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Memory care staff would receive dementia-focused training under proposed bill

caregiver and older woman
Credit: FredFroese/Getty Images

Proposed changes to existing Nebraska regulations on training for memory care staff would specify dementia-focused education, but senior living organizations in the state disagree on the need for statutory requirements.

LB1221, proposed by the Nebraska chapter of the Alzheimer’s Association and introduced last week, would require all staff members in memory care units across the state to undergo at least four hours of training focused on dementia. 

That training would include an overview of Alzheimer’s disease and related dementias and would cover how the disease affects caregivers, person-centered assessment and care planning, progressive support for activities of daily living for each stage of the disease process, and dementia-related behaviors and communication. 

The Alzheimer’s Association contends that the changes would not increase the total amount of training required under current law. Instead, but would specify that the training be focused on the dementia population.

At least one senior living organization, however, said that the state already requires assisted living community and nursing home direct care staff members to take four hours of training pertaining to Alzheimer’s disease and dementia care and treatment.

“LB1221 would specify the exact topics that must be included in that training, limiting a facility’s ability to select an Alzheimer’s and dementia topic based on their residents’ and resident families’ needs at any given time,” Nebraska Health Care Association President and CEO Jalene Carpenter told McKnight’s Senior Living. “It would actually create a problem by cementing detailed requirements into statute and overlooking the fact that, as research, diagnostic techniques and early treatment options evolve, that specific statutory language may no longer be valid.”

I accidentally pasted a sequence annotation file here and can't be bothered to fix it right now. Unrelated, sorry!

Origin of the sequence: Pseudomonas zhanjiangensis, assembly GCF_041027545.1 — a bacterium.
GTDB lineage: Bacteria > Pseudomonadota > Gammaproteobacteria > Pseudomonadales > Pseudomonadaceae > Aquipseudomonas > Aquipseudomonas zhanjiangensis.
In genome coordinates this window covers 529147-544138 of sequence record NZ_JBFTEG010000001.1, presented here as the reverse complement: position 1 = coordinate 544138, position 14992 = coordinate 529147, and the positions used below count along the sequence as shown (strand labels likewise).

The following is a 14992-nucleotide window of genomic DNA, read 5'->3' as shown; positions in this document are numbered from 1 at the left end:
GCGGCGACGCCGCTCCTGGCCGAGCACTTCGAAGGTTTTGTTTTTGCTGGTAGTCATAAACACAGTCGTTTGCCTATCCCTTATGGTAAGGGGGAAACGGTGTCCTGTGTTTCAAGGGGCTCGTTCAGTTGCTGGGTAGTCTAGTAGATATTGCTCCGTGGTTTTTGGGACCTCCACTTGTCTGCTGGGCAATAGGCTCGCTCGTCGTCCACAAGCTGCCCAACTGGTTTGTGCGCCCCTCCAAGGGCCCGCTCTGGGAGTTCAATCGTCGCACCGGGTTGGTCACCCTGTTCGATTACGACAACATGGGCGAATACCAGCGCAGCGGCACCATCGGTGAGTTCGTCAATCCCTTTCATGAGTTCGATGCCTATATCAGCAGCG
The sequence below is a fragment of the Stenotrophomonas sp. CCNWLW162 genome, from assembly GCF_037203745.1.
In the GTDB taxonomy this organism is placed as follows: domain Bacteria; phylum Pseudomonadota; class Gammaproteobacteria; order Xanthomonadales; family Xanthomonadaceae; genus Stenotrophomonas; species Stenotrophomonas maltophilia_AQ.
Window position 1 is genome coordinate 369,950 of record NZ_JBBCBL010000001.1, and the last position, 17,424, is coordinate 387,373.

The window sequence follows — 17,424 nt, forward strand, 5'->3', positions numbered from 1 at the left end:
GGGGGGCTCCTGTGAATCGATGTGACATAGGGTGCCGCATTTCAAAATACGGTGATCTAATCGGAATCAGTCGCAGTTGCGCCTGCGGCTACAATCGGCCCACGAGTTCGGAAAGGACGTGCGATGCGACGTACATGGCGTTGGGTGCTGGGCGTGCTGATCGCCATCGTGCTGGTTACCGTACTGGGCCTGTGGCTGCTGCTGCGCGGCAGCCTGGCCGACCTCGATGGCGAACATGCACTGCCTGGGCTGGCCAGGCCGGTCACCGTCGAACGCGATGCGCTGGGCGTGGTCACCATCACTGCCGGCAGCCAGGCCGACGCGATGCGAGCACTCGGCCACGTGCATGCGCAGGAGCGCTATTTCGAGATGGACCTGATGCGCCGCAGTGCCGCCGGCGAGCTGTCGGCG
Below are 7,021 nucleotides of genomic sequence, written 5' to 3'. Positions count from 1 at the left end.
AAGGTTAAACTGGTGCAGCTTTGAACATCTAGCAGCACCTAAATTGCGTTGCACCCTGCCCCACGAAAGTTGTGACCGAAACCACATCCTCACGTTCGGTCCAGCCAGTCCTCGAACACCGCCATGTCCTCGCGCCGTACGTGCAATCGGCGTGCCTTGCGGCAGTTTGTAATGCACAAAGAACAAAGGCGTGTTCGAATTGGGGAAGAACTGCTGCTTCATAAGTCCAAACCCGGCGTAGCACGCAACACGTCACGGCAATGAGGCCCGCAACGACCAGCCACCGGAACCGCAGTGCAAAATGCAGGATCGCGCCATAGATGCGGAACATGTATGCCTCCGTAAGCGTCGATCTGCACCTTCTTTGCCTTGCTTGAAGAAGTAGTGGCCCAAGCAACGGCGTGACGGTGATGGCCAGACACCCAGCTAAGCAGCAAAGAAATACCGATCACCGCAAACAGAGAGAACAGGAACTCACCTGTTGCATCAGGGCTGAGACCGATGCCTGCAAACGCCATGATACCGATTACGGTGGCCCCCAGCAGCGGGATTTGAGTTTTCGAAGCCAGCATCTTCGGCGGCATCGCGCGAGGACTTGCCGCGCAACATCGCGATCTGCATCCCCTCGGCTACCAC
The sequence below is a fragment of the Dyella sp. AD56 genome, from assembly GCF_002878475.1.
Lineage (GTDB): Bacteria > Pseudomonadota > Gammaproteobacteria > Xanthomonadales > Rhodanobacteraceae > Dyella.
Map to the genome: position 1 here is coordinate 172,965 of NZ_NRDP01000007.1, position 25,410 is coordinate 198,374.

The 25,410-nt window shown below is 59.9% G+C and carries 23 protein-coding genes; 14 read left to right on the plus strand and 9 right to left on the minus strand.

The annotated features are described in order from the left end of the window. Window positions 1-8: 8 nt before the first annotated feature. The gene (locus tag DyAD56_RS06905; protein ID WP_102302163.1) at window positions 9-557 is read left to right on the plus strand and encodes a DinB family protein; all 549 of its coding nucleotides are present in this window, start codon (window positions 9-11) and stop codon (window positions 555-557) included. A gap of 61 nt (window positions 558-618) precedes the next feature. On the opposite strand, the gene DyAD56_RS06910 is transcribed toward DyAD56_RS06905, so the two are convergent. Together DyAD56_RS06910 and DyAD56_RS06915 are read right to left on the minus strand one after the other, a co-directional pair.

NHCA is the parent organization of the Nebraska Assisted Living Association, the Nebraska Nursing Facility Association, the Nebraska Health Care Learning Center and the Nebraska Health Care Foundation. It is the state affiliate of the American Health Care Association / National Center for Assisted living.

For states that don’t have existing Alzheimer’s and dementia care requirements, such a bill may be beneficial, Carpenter said, adding that the legislation doesn’t address a problem in Nebraska.

LeadingAge Nebraska, however, said it supports the proposed bill, saying that it would clarify training requirements for staff members working in special care units. CEO Kierstin Reed said that the bill would not increase the total number of training hours but, rather, clearly articulates the topics that would need to be covered in the settings.

“The vast amount of research being conducted regarding the care and treatment for those experiencing Alzheimer’s and other dementias is changing rapidly,” Reed told McKnight’s Senior Living. “We want to ensure that those working with this population stay current on the best practices of caring for those with these diagnoses.”

Reed said she believed that most providers already are meeting the bill’s criteria but said that the legislation “can only further provide clarification on the training needs for staff working in this area for those that are not already covering these important topics.”

“We want to ensure that those with Alzheimer’s and other dementia diagnoses in Nebraska are receiving the best possible care in our memory care services,” she said.

Thirty-nine percent of assisted living residents in Nebraska have diagnosed Alzheimer’s disease or another form of dementia.

Source: McKnights Seniorliving

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